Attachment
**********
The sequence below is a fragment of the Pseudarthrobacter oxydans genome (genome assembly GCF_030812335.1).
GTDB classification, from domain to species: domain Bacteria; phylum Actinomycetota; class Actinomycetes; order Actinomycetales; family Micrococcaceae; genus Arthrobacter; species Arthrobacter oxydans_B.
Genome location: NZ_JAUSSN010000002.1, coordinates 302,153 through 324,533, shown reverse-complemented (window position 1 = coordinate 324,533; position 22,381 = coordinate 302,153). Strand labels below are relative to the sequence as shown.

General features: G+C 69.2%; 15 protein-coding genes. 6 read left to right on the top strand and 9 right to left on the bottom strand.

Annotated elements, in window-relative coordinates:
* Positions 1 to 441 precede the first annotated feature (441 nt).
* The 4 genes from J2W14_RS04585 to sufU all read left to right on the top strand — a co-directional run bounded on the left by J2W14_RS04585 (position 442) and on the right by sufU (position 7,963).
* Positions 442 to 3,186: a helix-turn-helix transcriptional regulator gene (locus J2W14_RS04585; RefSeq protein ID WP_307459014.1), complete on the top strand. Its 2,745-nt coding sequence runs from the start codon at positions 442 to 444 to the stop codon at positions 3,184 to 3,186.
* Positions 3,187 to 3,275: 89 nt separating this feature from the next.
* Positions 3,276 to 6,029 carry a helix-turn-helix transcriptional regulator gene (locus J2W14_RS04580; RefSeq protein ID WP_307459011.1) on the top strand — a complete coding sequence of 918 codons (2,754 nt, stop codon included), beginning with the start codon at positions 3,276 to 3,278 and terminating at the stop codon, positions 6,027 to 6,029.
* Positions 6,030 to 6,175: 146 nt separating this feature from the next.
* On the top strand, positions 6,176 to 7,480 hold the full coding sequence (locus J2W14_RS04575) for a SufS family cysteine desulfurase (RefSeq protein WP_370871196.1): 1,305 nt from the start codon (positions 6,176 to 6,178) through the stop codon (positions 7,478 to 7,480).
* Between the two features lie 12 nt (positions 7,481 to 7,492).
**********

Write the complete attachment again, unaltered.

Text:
The sequence below is a fragment of the Pseudarthrobacter oxydans genome (genome assembly GCF_030812335.1).
GTDB classification, from domain to species: domain Bacteria; phylum Actinomycetota; class Actinomycetes; order Actinomycetales; family Micrococcaceae; genus Arthrobacter; species Arthrobacter oxydans_B.
Genome location: NZ_JAUSSN010000002.1, coordinates 302,153 through 324,533, shown reverse-complemented (window position 1 = coordinate 324,533; position 22,381 = coordinate 302,153). Strand labels below are relative to the sequence as shown.

General features: G+C 69.2%; 15 protein-coding genes. 6 read left to right on the top strand and 9 right to left on the bottom strand.

Annotated elements, in window-relative coordinates:
* Positions 1 to 441 precede the first annotated feature (441 nt).
* The 4 genes from J2W14_RS04585 to sufU all read left to right on the top strand — a co-directional run bounded on the left by J2W14_RS04585 (position 442) and on the right by sufU (position 7,963).
* Positions 442 to 3,186: a helix-turn-helix transcriptional regulator gene (locus J2W14_RS04585; RefSeq protein ID WP_307459014.1), complete on the top strand. Its 2,745-nt coding sequence runs from the start codon at positions 442 to 444 to the stop codon at positions 3,184 to 3,186.
* Positions 3,187 to 3,275: 89 nt separating this feature from the next.
* Positions 3,276 to 6,029 carry a helix-turn-helix transcriptional regulator gene (locus J2W14_RS04580; RefSeq protein ID WP_307459011.1) on the top strand — a complete coding sequence of 918 codons (2,754 nt, stop codon included), beginning with the start codon at positions 3,276 to 3,278 and terminating at the stop codon, positions 6,027 to 6,029.
* Positions 6,030 to 6,175: 146 nt separating this feature from the next.
* On the top strand, positions 6,176 to 7,480 hold the full coding sequence (locus J2W14_RS04575) for a SufS family cysteine desulfurase (RefSeq protein WP_370871196.1): 1,305 nt from the start codon (positions 6,176 to 6,178) through the stop codon (positions 7,478 to 7,480).
* Between the two features lie 12 nt (positions 7,481 to 7,492).